Stimulating Prosocial Behavior

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Re: Stimulating Prosocial Behavior

Postby refracta » 2009-12-28 01:15

Just for the record...if anyone wants to stimulate my behavior I prefer a nice dinner first and a fine smoke afterwards....

...a new way to measure, wonder at, and of course pronounce...

I am waiting for one of those popularity/vote/rank thingys to show up on the board...just what we need....
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Re: Stimulating Prosocial Behavior

Postby julian67 » 2009-12-28 01:27

refracta wrote:Just for the record...if anyone wants to stimulate my behavior I prefer a nice dinner first and a fine smoke afterwards....

...a new way to measure, wonder at, and of course pronounce...

I am waiting for one of those popularity/vote/rank thingys to show up on the board...just what we need....


On a board I was a member of several years ago one very self satisfied person made a new thread "who on the board don't you like, and why?". I managed to make the first reply and explained to her that she was the person I liked least, one reason being posting crap like that, and other reasons as well, some of which I helpfully itemised......turns out this made her absolutely furious. Who'd have thought it?
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Re: Stimulating Prosocial Behavior

Postby mdevour » 2009-12-28 02:43

Greetings Joel,

jheaton5 wrote:@mdevour I think it is amazing that you took the time to respond as you did. It must have taken well over an hour.

Maybe 45 minutes, interspersed with other activities.

Given the tone of your reaction, I have to ask if you actually read my entire message? Or are you only responding to my opening remarks?

I think the community here recognized the need for more indepth assistance to beginners and was motivated to create the "Beginners Questions" forum. Oswaldkelso and absentminded are to be commended for their excellent how-to's We also have a "How To" forum that has been around for a long time. The existence of these forums indicates that for the most part the OP's assumptions are flawed.

I also acknowledge the existence of these resources in my post, and site their continued development as a virtue.

How exactly would you define the OP's thesis, such that you can say it is flawed?

My attempt: He seems to think too many posts are unanswered, that this represents a symptom of a systemic problem, and attributes this to both structural aspects of the forum software and to a somehow inadequate attitude among the members, perhaps exemplified by RickH's Real Debian User thread. He proposes two forum software changes that he believes would address these issues.

Would you say it differently?

Beginners helping beginners as is prevalent on the Ubuntu forum is a dangerous practice. I follow the Ubuntu forum frequently and am amazed at the amount of bad information given out there.

A viewpoint that I credit in my post.

The mantra on this forum is "Self Help" Refracta said it best when he said (paraphrase)"asking a question here should be the last resort, after you have done your own research." There are so many times I read a question and in an instant can find thousands of google hits that adddress the issue. People learn more, learn qucker, learn in more depth, when they research for themselves than they do having the answers spoon-fed to them.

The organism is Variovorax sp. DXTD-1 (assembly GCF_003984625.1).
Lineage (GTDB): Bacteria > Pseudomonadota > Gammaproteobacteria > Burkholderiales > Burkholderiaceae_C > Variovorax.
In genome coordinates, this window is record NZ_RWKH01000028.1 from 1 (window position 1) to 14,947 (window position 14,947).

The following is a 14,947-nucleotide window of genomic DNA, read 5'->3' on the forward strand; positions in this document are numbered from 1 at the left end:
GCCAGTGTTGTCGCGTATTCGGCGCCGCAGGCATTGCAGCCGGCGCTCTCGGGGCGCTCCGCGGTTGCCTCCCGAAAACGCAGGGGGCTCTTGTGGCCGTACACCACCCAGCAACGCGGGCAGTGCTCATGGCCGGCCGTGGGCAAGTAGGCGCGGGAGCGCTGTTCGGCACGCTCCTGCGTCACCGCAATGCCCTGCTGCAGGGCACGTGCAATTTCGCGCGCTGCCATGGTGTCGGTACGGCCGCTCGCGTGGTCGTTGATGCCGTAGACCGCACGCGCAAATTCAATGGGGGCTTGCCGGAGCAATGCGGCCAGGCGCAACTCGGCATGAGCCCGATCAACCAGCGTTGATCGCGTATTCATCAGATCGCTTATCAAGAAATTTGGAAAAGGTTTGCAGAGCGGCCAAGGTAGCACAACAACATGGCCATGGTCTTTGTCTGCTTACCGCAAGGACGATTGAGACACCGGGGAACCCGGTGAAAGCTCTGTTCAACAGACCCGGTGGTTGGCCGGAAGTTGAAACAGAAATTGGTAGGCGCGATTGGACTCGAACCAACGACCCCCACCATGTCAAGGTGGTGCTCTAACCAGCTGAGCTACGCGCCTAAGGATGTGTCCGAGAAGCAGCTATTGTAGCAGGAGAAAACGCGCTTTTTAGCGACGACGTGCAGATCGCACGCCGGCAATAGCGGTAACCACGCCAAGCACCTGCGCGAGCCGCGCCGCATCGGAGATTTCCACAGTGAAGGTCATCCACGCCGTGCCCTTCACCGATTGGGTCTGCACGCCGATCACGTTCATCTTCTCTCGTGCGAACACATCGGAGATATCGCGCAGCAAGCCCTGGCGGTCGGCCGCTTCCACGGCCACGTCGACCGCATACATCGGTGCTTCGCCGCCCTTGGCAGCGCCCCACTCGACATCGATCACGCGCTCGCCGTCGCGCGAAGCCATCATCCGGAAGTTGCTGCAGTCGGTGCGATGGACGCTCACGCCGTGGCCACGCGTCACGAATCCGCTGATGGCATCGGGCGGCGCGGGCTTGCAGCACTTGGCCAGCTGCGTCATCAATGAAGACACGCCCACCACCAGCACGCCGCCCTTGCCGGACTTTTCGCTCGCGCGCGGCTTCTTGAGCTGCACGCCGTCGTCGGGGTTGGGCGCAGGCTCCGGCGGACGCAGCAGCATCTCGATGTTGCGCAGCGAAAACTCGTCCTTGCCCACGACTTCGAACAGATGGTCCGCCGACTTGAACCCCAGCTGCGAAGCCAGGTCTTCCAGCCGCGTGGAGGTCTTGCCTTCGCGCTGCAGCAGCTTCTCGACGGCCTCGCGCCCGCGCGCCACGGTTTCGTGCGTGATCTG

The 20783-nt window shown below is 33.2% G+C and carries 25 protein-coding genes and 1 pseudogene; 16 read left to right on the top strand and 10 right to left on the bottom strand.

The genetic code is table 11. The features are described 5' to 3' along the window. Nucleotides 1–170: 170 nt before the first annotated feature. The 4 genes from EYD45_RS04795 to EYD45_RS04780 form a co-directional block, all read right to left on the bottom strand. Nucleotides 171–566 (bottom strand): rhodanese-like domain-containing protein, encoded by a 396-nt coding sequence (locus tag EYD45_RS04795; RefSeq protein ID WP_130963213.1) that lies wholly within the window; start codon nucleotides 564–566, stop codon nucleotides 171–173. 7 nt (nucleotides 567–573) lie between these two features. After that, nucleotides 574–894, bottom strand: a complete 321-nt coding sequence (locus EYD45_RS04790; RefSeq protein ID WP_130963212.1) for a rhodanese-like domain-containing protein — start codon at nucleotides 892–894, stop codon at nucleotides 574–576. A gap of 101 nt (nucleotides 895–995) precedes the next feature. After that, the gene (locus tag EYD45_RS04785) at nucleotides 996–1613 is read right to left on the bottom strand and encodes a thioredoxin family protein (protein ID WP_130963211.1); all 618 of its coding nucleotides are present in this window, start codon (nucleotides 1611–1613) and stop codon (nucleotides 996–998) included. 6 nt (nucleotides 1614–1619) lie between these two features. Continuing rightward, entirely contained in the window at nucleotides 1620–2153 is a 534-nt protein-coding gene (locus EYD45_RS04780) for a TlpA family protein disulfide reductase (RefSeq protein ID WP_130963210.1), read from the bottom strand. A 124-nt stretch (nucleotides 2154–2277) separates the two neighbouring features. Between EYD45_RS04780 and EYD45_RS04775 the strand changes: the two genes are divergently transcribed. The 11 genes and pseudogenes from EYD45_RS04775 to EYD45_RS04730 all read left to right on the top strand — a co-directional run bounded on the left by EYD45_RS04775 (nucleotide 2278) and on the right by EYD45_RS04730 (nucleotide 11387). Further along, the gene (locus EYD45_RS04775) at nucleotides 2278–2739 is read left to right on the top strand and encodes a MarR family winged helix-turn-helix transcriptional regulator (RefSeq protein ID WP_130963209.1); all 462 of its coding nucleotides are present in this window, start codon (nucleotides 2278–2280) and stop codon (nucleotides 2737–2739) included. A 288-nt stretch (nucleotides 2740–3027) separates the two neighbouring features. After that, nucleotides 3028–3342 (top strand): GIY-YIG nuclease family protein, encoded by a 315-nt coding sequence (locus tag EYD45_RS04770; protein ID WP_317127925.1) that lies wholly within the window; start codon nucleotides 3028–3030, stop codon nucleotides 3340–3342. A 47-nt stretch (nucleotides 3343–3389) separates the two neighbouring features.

Having such a mantra is a fine thing. It is our choices of behavior when that expectation is not being met which determines the quality of experience for the people who we are alleged to be "helping" and to what extent we serve or harm the project as a whole.

This forum is populated by volunteers. We all have other lives besides reading this forum. Most of us are willing to share our knowledge with anyone at any level of expertise. But we are not here all the time and when we are we don't always have experience with the problem at hand.

Agreed on all points.

However, being volunteers does not absolve us of an obligation to behave well and give our best.

I am offended, as many of our collegues will be, that the OP has taken such a sarcastic and condenscending atitude while he generalizes and puts us all into neat little pidgeon holes.

I can think of several instances within the last couple of weeks where people seeking help have been offended by the attitude or behavior of members of this forum and they and a few onlookers have expressed their dissatisfaction with this.

Predictably, no matter how carefully or sincerely these criticisms have been expressed, the almost universal response has been to dismiss such outbursts as the result of the critics' character flaws and pigeonhole them as whiners, leaches, or other undeserving types. Absent in almost all of this is even the briefest consideration that such reactions from people might be justified, or that we could do anything differently to achieve better results.

Again I say "almost," because there have been one or two instances of people considering these criticisms in a constructive way and reflecting on their own behavior.

So the OP's is yet another response to a perceived attitude around here.

In my post I do respond to his suggestions, and quite fairly, I believe. I also anticipate what has begun to seem an inevitable, reflexive response of some people on this board to the slightest hint of criticism.

Yes, the vast majority of the time our members behave well and give generous and good help which is usually willingly accepted and appreciated. The difficulty is in the marginal cases where the simple fact that we are not asked to be polite all the time, at least in dealing with people we don't know well, enables destructive behaviors that detract from the good things we accomplish.

To be helpful. If we can agree on even this as a minimal objective for our community as a whole, we can individually measure our own specific actions against that standard. Then, perhaps, saying things about the people we're trying to help that are likely to insult them can be recognized as "not helping" and thus not useful, desirable, or wise.